Pro wrestler Emile Dupré died at 86 on Sunday. He was the biggest wrestler to come out of Atlantic Canada. His son, René Dupré, went on to become a pro wrestler too. He says his dad taught him the value of a dollar, and never took advantage of the wrestlers he helped train.
‘The Golden Boy’ and ‘The Godfather of Atlantic Canadian wrestling’ dies at 86
Keena Alwahaidi · CBC Radio
When you’re a pro wrestler, it’s important to know that there are “no days off,” says René Dupré. It’s a lesson his legendary father Emile Dupré taught him well.
“Doesn’t matter if it’s your birthday, or your anniversary, or Christmas or New Year’s,” René said. “He taught me a strong work ethic.”
Emile Dupré — one of the biggest wrestlers to come out of the Maritimes — died on Sunday at the age of 86.
Born in Shediac, N.B., as Emile Goguen, he began training in professional wrestling in the mid ’50s.
In 1977, he created Grand Prix Wrestling, a professional wrestling promotion. He was also known for wrestling with ring legends like Killer Kowalski and Dusty Rhodes.
His influence eventually led his son René to become a pro-wrestling star in his own right. In 2003, he became the first teenager to win a title in the WWE.
Emile, who was nicknamed “Golden Boy” for his good looks, had a myriad of lessons to share about the wrestling industry, René says, including that you have to “sacrifice a lot” to become a pro.
“It’s not about how much money you make; it’s about how you save,” René said. “Thanks to him, I invested my money wisely, and I’ve done OK for myself. Whereas other guys I know, not so much.
“If it wasn’t for him, I would’ve maybe squandered or done stupid things financially.”
An inspiration to others
Ron Hutchinson, a.k.a The Masked Thunderbolt, wrestled for Atlantic Grand Prix Wrestling in the ’80s. At the time, Emile was working as a promoter.
Emile was great to work for, he says, “because he had been through it himself.”
“He was definitely hands-on, definitely knew what was going on at all times,” Hutchinson told As It Happens host Nil Köksal.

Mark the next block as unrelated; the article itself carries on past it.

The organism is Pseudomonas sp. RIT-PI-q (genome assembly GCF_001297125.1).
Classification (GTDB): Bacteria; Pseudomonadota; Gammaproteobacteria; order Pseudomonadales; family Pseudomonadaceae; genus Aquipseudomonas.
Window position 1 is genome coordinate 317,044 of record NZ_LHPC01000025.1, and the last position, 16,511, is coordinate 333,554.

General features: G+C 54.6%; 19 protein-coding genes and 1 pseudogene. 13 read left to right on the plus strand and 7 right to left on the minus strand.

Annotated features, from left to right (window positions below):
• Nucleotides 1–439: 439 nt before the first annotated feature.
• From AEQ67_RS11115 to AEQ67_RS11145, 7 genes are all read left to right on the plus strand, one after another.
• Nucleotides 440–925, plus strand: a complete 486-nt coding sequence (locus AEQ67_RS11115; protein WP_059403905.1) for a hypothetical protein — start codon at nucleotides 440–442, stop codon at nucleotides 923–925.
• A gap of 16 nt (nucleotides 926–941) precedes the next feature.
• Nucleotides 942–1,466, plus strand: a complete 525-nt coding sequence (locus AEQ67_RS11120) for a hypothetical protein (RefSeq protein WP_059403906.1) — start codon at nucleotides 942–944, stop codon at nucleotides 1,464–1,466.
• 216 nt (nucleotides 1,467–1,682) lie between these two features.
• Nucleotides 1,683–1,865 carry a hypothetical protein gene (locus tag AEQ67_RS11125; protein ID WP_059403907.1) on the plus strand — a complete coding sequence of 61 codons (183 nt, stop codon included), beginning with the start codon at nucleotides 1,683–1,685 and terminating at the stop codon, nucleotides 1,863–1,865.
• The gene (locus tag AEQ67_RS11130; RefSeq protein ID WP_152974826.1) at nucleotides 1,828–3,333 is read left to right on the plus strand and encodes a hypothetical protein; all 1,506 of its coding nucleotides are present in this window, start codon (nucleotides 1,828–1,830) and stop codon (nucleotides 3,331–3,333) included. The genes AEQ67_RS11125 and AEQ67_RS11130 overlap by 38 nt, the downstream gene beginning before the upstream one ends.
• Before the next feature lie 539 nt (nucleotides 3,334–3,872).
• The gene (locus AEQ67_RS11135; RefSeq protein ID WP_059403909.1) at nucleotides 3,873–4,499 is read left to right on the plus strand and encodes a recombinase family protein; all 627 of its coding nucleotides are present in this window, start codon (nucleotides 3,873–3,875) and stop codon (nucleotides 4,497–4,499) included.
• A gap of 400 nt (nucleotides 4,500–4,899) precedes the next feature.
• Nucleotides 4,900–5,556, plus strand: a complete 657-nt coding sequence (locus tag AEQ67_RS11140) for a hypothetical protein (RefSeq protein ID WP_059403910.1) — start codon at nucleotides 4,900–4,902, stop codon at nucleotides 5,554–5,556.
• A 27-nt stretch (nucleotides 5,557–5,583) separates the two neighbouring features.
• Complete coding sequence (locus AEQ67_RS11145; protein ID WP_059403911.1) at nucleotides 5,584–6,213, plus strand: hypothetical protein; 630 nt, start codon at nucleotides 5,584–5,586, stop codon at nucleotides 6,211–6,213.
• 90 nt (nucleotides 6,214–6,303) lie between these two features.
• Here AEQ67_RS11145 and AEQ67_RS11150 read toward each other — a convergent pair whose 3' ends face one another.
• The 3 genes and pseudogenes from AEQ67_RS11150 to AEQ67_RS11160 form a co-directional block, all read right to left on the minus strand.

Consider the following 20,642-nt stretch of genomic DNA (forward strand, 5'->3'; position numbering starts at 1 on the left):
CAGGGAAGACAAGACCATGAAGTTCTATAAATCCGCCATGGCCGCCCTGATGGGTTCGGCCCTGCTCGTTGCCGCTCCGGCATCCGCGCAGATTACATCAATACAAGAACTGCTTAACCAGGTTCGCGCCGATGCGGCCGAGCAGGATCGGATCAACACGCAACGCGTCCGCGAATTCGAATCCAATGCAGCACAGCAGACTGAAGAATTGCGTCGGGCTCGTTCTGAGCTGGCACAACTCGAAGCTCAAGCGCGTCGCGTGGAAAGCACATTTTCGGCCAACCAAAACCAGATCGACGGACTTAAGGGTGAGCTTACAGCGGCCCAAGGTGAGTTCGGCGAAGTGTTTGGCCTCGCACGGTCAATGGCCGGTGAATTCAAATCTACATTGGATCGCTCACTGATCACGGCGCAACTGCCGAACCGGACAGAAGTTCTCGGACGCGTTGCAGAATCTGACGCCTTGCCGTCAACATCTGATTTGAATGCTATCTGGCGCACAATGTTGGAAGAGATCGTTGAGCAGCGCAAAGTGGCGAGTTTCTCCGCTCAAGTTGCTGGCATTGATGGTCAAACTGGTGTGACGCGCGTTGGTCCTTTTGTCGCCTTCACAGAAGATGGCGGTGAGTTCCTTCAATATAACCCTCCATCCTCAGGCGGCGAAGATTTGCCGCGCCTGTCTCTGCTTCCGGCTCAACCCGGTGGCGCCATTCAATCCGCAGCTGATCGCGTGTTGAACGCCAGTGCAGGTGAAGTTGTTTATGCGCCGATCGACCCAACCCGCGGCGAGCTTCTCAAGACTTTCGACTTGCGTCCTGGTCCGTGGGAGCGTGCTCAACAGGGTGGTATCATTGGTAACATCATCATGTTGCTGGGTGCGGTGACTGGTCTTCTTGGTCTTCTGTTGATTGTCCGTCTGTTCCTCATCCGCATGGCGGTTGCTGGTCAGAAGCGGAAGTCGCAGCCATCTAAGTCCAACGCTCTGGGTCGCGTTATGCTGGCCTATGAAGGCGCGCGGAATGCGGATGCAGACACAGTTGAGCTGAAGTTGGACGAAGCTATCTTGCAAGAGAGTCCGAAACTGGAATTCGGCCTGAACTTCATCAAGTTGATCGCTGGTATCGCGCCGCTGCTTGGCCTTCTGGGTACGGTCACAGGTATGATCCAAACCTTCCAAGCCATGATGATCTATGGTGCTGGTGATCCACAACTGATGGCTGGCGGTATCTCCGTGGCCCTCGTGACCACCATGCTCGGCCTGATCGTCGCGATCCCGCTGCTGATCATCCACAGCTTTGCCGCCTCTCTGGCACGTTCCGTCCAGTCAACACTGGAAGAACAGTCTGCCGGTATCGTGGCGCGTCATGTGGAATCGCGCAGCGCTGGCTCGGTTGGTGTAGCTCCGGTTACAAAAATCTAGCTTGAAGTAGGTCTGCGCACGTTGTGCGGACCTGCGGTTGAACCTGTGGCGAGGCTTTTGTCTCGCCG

“There’s a difference between a boss that has never done what you’re doing, but expects you to do things knowing full well it may not be possible to do.
“But he knew what could be done…. You couldn’t ask for a better boss. Really.”
LISTEN | Ron Hutchinson on working for Emile Dupré:
As It Happens5:45Remembering Emile Dupré, the legendary Maritime wrestler
Emile loved wrestling and training others in the industry — but one thing he loved most was the East Coast, his son said.
He said his father “always wanted to come home to the Maritimes,” where he eventually gave many New Brunswick wrestlers their start — including Jean-Louis Cormier, a.k.a. Rudy Kay, and Yvon Cormier, a.k.a. The Beast.
René says his dad never took cuts from wrestlers he trained who moved on to big bookings.
“A lot of other promoters might have taken something from them,” he said. “But he never charged them a dime. And that’s a big deal in the wrestling business.”
Eric Doucet, a retired professional wrestler who was mentored by Emile Dupré, agrees that Emile wasn’t in the industry for the money. For him, it was about passing along all that he knew to people willing to learn.
“He didn’t train for money,” he told Information Morning – Moncton. “He did it because he wanted to pass on the knowledge of what he learned over the decades of working with the best talent in the world.
“You had André the Giant here, had the Macho Man, Ric Flair — all those guys. You had the biggest names in the world, so he just loved to pass that knowledge on and tell stories.”
LISTEN | Eric Doucet on his mentor, Emile Dupré:
Information Morning – Moncton6:35Remembering Shediac’s legendary wrestler and promoter Emile Dupré
‘Godfather of Atlantic Canadian wrestling’
For a time, Emile was the only promoter in Atlantic Canada, often known as the “Godfather of Atlantic Canadian wrestling,” Hutchinson said.
“There was nobody that could touch him,” he said. “When you think of wrestling in Atlantic Canada, you think of Emile Dupré.”
Hutchinson said Emile did a good job building “up his own local status” in Eastern Canada, bringing in big wrestlers for his promotion from the United States, and even as far as Japan.
“The people gravitated to go to the arenas and see their local hero,” he said.
ABOUT THE AUTHOR
Keena Alwahaidi is a reporter and associate producer for CBC. She’s interested in news, arts/culture and human interest stories. Follow her on Twitter at @keenaalwahaidi
Interview with Ron Hutchison produced by Chris Trowbridge